The long awaited news finally came this week. Indian Navy's Flag officer commanding in chief, Western Naval Command, vice admiral Shekhar Sinha, has announced that INS Vikramaditya, the refurbished 44750 tonne aircraft carrier Admiral Gorshkov,will join the Indian Navy's combat fleet on 16th November 2013, when it would be commissioned by India's defence minister A K Antony at Severodvinsk in Russia.
No defence deal signed by India so far, has had such a long and tortuous journey. The Soviet Naval fleet inducted this ship Gorshkov in 1987 but decommissioned it in 1996 after it found that it could no longer affiord the high costs in the post-Cold War era. Russia then offered the partly damaged ship to India as a free "gift" in 1994. India was expected to arrange funding towards the costs for refit and fighter planes on board. In January 2004, a deal was signed for US$ 1.5 Billion consisting of $974 package for refitting and rest amount for 16 Nos. of MiG-29K aircraft. The ship was supposed to be delivered by August 2008.
Then the Russians found out that the refitting costs have been grossly undervalued and wanted the contract to be renegotiated. What followed were series of negotiations, amid bitter wrangling, which brought distinct chill in the bilateral ties and the relations between two countries. Finally, a fresh deal was done in 2010. The refit costs were now agreed to $2.33 billion and another $2 billion as cost for 45 MiG-29K aircraft was agreed. The ship was to be delivered by December 2012.
The ship yard completed the refitting job well in advance for the sea trial of the ship starting September 2012. However there were more hiccups to follow. In first week of October 2012, Indian media reported that the sea trials were not satisfactory. There were reports of ship's boilers malfunctioning and some other gear on board like nitrogen generators, refrigerators and boilers found defective. This was a huge embarrassment for the Russians, as the delay in commissioning the ship had reached to the level of the Russian president and he had intervened personally to get the much delayed project back on rails.
After the ship returned to the yard it was found that the reports of the defects found, were much exaggerated. The malfunctioning of the boilers that occurred during high-speed tests has been pinned down to a new insulation material placed between the boiler steel casing and the outer firebricks, instead of conventional asbestos lining. This was done at India's request. Slight deformation was observed in this replacement material. No replacement or removal of the boilers was required. India agreed to replace the new insulation lining materials with conventional asbestos materials.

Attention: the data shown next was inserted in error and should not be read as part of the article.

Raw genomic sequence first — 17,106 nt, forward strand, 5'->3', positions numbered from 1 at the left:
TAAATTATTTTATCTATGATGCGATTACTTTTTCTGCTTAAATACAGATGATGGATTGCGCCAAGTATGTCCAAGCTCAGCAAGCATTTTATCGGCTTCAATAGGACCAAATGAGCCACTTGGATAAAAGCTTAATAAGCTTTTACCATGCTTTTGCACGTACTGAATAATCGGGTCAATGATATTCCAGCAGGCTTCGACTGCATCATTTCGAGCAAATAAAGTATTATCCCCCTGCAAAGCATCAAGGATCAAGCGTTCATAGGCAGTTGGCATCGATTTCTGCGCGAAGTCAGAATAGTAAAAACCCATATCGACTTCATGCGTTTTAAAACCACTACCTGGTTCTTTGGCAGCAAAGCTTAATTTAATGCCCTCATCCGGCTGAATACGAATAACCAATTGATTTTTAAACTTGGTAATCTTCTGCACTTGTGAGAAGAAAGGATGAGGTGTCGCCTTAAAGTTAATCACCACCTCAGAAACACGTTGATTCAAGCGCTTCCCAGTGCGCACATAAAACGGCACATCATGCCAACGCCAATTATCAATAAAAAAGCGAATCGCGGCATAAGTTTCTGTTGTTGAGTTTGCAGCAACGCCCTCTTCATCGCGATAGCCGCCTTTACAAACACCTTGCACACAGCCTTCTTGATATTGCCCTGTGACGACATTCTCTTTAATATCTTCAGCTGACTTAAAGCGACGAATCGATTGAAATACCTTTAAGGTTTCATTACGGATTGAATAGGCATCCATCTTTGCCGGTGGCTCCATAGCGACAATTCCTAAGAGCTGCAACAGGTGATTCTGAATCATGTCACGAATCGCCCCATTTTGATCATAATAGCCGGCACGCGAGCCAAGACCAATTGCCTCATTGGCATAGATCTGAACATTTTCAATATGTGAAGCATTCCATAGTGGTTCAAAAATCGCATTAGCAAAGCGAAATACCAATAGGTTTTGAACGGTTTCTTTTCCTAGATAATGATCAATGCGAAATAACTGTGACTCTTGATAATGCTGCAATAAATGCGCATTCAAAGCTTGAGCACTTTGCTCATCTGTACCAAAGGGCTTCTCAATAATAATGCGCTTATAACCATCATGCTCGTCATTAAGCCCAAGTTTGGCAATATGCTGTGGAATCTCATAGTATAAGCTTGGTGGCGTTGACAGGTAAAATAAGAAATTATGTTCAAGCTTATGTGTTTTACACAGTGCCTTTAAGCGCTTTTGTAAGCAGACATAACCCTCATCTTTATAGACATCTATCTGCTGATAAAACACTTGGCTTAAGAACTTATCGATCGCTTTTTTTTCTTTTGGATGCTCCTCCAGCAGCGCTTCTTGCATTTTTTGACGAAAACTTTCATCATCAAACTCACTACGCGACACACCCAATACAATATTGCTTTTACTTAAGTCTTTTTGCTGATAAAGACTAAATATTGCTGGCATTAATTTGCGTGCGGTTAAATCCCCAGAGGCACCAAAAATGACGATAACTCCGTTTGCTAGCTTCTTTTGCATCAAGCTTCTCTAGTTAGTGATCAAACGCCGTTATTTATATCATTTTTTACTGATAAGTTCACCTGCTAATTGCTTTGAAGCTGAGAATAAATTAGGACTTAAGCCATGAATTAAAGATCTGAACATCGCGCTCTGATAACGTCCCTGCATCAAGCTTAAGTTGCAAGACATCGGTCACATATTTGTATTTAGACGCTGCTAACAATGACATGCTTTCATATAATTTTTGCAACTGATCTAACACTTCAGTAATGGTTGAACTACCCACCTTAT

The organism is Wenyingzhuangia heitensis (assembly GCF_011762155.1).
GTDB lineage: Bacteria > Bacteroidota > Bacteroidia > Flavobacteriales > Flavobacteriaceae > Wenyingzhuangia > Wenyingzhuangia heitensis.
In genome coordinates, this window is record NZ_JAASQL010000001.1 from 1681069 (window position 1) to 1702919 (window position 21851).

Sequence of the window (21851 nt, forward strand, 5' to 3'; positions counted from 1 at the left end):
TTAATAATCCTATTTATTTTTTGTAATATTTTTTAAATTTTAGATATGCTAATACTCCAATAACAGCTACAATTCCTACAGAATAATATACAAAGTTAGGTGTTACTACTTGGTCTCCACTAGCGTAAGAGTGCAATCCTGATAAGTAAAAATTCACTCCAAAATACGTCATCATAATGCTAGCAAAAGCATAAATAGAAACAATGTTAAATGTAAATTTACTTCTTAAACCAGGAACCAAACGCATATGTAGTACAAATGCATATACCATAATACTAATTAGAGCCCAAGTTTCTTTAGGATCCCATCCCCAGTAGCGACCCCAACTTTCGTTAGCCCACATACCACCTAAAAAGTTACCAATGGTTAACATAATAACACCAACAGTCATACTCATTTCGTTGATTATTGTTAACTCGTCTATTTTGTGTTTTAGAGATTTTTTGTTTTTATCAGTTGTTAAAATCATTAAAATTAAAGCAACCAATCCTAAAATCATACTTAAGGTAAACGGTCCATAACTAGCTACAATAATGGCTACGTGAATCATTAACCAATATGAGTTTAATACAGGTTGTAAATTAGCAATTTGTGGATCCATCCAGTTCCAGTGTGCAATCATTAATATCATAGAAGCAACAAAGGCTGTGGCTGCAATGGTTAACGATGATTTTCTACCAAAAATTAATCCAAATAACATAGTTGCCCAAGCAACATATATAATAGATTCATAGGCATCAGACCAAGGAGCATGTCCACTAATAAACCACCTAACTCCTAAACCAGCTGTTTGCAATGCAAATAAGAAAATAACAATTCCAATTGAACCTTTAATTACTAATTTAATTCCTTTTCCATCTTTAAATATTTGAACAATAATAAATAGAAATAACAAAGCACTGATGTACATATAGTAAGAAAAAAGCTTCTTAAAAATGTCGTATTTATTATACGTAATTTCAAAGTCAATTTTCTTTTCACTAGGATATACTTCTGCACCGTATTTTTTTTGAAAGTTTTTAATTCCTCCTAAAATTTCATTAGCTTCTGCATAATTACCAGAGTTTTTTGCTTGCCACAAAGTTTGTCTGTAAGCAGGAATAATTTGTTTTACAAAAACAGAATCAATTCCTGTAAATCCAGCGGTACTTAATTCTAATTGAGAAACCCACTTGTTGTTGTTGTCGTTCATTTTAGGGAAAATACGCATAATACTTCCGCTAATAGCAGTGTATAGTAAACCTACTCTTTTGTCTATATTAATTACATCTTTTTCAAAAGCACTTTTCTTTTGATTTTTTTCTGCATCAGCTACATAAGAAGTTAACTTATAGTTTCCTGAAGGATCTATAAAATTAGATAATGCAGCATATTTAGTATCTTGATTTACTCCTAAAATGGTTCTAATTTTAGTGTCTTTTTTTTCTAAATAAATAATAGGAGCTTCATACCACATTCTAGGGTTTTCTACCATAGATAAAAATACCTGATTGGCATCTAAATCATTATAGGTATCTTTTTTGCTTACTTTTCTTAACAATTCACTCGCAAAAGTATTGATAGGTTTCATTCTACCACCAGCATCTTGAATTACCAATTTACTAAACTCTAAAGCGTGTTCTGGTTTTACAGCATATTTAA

However, boiler insulation modification work at this stage, meant a further delay in handing over the ship by about six months. The Flight trials or landing of fighter aircraft on the ship’s deck, were suspended due to the onset of near-Arctic conditions in the Russian north. The trials resumed only in April 2013, when the weather improved. The sea trials were completed in July 2013, when the ship achieved its top speed of 32 knots. Later, by September end, coming as a big relief to Indian Navy, even aviation trials were successfully completed. A team of 20 officers of the Indian Navy were present for observation as fighter jets, flown by the Russian pilots, landed and took off from the deck and performed all other exercises, like touch-and-go, and flight profiles. The extensive sea trials of INS Vikramaditya were now totally completed in all respects.
The aircraft carrier is expected to arrive in India by middle of December or about a month after it is commissioned and is expected to be based in Karwar Naval base on west coast of India. Once it arrives in India and becomes fully operational with MiG-29K aircraft being flown by Indian pilots from its deck, "INS Vikramaditya surely will be a game-changer.
In the geostrategic game, everything depends on how a country projects its potential power. An aircraft carrier capable of moving 600 nautical miles in a day and ready to unleash its fighters, helicopters, missiles to take the battle to an enemy's shores, is perhaps the best way to project the country's power. The US has as many as 11 Nimitz-class "super-carriers" deployed around the globe. Each is over 94,000-tonne, powered by two nuclear reactors and capable of carrying 80-90 fighters. Therefor INS Vikramaditya is very much likely to be in the forefront of Indian military diplomacy as it patrols the seas to guard the country's strategic interests.
15th November 2013